How are the National Express strikes impacting access to hospitals?

National Express currently runs 1,600 buses in Birmingham and the West Midlands, carrying 600,000 passengers a day. Yesterday, more than 3,000 National Express bus drivers in the region began an indefinite strike over pay, leading to around 93% of the network being affected.

While the advice is currently not to travel using local services unless absolutely necessary, a spokesperson for National Express West Midlands has said that “limited service, primarily serving the region’s major hospitals” is operating.

We took a look at what the reduced service meant for access to hospitals for those living in the region using Podaris’ isochrone and dataset analysis tools.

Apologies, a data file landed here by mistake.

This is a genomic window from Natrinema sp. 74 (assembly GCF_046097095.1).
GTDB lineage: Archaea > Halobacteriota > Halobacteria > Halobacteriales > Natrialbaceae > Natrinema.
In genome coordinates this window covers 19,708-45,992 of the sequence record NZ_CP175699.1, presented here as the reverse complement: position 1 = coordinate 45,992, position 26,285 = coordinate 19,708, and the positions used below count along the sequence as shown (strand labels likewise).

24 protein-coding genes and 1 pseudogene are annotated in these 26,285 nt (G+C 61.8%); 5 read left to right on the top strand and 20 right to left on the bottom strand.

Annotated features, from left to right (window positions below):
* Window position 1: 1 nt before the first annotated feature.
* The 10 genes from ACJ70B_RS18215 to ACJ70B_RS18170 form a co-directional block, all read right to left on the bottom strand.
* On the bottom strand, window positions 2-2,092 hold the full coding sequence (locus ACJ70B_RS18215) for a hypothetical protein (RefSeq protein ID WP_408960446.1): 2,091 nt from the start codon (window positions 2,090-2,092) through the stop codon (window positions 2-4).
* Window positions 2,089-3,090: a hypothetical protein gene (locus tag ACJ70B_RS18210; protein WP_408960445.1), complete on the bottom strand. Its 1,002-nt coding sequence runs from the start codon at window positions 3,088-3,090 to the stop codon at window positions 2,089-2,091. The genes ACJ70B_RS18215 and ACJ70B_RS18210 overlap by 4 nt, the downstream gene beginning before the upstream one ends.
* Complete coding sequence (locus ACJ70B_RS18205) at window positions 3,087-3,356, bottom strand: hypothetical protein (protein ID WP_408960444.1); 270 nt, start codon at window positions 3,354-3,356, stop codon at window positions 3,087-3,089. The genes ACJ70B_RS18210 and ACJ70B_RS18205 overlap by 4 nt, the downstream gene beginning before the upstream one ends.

At the top of our first screenshot we can see a comprehensive breakdown of all agencies, routes, peak vehicle and revenue time/distance stats before strike action. And below, travel-time isochrones that show us what percentage of residents can travel to hospitals (marked on our map with red crosses) in 15 minute steps, up to an hour away.

Usual Service

By comparison, and with 218 fewer routes in operation, we can see that the percentage of residents able to travel to hospitals within an hour falls from 85% to 64%.


If you'd like to take a deeper diver into how we performed this kind of isochrone analysis, head over to our isochrone solutions page or take a look at a worked example on Youtube here.

Here's hoping for a speedy and satisfactory resolution for passengers and drivers in Birmingham and the West Midlands.